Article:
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In early January, Marvel Comics announced that it had reacquired the license for producing comic books for the Star Wars franchise, beginning in 2015. This wasn’t an entirely surprising development since both Marvel and LucasFilm are now owned by Disney. However, it was a blow to Dark Horse Comics, which has been home to Star Wars comics since 1991. Currently, Dark Horse publishes about six different comic books (varies from month to month) for the Star Wars franchise, and some of them are quite popular. However, I don’t believe that the loss of Star Wars will defeat Dark Horse. They only need to look at some of their other competition to find ways to thrive.
In many ways, it’s unfortunate that Dark Horse had to lose the Star Wars license since it’s been a good relationship for both sides. Star Wars has given Dark Horse a blockbuster franchise that will sell comics. At the same time, Dark Horse has done well to make sure that the comics being produced for the Star Wars lines have a high bar of quality. The original Star Wars: Legacy comic by John Ostrander and Jan Duursema was heralded as one of the best Star Wars expanded universe projects ever. The second volume of Legacy by Gabriel Hardman and Corinna Bechko is also top notch. Likewise, the Star Wars title being written by Brian Wood, which is set immediately after Episode IV: A New Hope, has received many accolades from fans and critics.
Of course, Marvel has a history with Star Wars outside of Disney’s ownership. When the original trilogy was making fans across the world in the late 1970’s, Marvel Comics had the license to create the Star Wars comic books. Those comics were well liked by many, and there’s no reason to think that Marvel won’t again make outstanding Star Wars comic books. If you like having different voices from different publishers, though, you’ll want Dark Horse to come through this well.
While losing Star Wars will definitely hurt sales in the short term, I think Dark Horse Comics can come out of this a stronger company by investing in innovative creators and other licenses. Two of the other major smaller comic book publishers (at least compared to Marvel and DC) are IDW and Image. IDW has done well at licensing many different types of properties while Image has been releasing groundbreaking series by many of the top writers and artists in the comic book world today.
If you look at the properties for which IDW creates comics, it’s a long list of popular franchises: Transformers, G.I. Joe, Teenage Mutant Ninja Turtles, Star Trek, Ghostbusters, Doctor Who, My Little Pony, among others. IDW has also made a name for itself through its reprints of historical comic book collections, such as the “Artist’s Editions.” However, IDW also tries out original series and had a major hit with Locke & Key by Joe Hill and Gabriel Rodriguez.
On the flip side, Image Comics doesn’t focus on licenses. Their company’s directive towards creator-owned properties makes them a great spot for creative new projects. Titles like Saga, Black Science, Pretty Deadly, Sex Criminals, East of West, The Manhattan Projects, Fatale, and others have made Image into the leading publisher of the most creative projects, taking a spot that once was occupied by DC’s Vertigo line.
I think Dark Horse can succeed if they combine these approaches. Besides Star Wars, Dark Horse has previously done well with their Buffy the Vampire Slayer and Conan the Barbarian franchises. Perhaps there are other properties that would lend themselves to comics. Dark Horse created a prequel comic for the smash video game The Last of Us called The Last of Us: American Dreams. They are also produced Mass Effect: Foundation, an adaptation of the popular Mass Effect sci-fi video games, and a few Halo comic books. If there doesn’t seem to be agreements to be made in the realms of movies or television, perhaps Dark Horse can make successful licenses with other video game adaptations.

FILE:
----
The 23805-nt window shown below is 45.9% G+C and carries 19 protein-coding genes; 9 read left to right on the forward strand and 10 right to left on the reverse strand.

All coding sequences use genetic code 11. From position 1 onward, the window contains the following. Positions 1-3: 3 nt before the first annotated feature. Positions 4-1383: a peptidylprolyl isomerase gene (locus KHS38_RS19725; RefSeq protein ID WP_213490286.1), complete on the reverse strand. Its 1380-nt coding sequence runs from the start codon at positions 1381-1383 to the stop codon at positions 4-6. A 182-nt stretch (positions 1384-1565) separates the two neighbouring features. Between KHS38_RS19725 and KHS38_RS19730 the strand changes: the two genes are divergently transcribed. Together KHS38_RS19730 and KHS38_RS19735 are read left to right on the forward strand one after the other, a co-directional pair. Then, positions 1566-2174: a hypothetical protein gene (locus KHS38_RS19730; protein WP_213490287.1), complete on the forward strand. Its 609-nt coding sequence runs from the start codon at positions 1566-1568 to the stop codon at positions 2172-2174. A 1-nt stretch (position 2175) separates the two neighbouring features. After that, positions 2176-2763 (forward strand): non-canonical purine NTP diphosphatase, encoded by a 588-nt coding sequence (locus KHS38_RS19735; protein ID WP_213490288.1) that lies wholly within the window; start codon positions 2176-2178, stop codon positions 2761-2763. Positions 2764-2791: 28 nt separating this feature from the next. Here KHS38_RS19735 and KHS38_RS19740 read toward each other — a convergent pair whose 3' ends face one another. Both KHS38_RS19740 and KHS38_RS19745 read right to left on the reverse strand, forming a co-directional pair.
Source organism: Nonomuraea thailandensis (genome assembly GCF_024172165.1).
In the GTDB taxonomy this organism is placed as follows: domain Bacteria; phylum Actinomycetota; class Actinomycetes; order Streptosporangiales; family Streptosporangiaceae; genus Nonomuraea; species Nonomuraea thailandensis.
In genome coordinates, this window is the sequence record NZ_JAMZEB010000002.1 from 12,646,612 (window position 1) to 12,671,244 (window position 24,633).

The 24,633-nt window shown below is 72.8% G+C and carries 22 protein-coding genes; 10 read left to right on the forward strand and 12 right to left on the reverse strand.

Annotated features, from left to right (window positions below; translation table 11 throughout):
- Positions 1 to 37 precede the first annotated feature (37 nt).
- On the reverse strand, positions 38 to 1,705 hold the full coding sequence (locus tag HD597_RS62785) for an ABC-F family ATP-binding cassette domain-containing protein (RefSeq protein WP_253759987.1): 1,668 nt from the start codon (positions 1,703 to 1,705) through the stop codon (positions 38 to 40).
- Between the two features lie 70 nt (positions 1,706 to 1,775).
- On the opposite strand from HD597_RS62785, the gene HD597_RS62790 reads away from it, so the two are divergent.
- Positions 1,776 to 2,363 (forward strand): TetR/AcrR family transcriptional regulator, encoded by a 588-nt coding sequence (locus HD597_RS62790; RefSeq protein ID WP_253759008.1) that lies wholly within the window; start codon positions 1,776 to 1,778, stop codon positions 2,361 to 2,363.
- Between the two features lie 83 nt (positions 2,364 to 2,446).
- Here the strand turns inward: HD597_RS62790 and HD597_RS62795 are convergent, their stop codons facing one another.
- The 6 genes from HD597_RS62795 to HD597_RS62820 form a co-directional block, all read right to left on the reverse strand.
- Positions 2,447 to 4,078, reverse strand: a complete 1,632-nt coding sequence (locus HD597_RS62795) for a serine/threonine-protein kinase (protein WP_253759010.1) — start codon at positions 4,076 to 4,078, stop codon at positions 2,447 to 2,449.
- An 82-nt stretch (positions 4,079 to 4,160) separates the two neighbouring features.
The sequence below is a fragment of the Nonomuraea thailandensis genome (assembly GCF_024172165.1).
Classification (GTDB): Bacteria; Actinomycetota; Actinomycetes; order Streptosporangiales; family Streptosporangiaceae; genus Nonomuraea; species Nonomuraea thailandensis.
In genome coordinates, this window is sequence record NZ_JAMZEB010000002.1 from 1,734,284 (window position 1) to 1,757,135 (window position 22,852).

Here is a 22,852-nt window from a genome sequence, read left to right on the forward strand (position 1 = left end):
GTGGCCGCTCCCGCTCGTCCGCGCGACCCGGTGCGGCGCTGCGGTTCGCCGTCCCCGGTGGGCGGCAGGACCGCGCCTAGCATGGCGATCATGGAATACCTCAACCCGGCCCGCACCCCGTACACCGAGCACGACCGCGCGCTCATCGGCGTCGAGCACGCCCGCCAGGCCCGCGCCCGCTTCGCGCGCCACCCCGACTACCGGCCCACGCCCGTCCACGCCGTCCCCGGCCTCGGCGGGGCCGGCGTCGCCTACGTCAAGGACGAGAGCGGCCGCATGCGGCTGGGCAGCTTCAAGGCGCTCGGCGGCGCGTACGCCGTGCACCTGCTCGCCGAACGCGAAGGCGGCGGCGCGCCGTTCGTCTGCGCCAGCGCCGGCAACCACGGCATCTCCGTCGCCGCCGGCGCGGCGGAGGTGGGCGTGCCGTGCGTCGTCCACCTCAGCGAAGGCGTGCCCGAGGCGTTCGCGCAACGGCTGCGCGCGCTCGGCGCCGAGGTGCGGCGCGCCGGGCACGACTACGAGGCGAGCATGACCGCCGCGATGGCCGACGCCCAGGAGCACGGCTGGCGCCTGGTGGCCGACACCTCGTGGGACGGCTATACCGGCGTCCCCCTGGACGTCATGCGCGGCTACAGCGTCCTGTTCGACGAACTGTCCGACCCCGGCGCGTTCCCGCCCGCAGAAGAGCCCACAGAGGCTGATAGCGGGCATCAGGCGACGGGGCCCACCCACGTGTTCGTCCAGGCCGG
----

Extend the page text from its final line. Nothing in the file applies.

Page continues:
Dark Horse can also look to Image and push their creative series more. They already house a very strong anthology series Dark Horse Presents, which published a number of comics that were later selected to the Best American Comics 2014 edition. They have also the critically-acclaimed series Mind MGMT by Matt Kindt and other short series like The True Lives of the Fabulous Killjoys by Gerald Way, Shaun Simon, and Becky Cloonan. If Dark Horse gave a few more top level or up-and-coming creators free reign, even if on a limited series, they might have even more buzz on their hands.
Dark Horse has made a concerted effort to push their superhero line, Project Black Sky. It’s too early to tell if that will be successful. However, I think Dark Horse might be wise to not try and beat Marvel and DC at their own game. There are only a handful of really popular superhero titles outside Marvel/DC while there are many popular non-superhero titles. I’m not saying that Dark Horse shouldn’t explore Project Black Sky, but they shouldn’t bank on it being a huge hit.
Dark Horse is making a publicity push to highlight its year of projects calling 2014 the “Year of the Horse” (coinciding with the same year in the Chinese calendar). The company emphasizes that 2013 was very successful. I have enjoyed and continue to enjoy many projects that Dark Horse Comics has published over the years, so I really hope that the company comes out of this even stronger. Fortunately, the creators the current Star Wars series know they will be ending and can build their stories to big finales. For Dark Horse, though, maybe this is just the start of a new and better period of their history.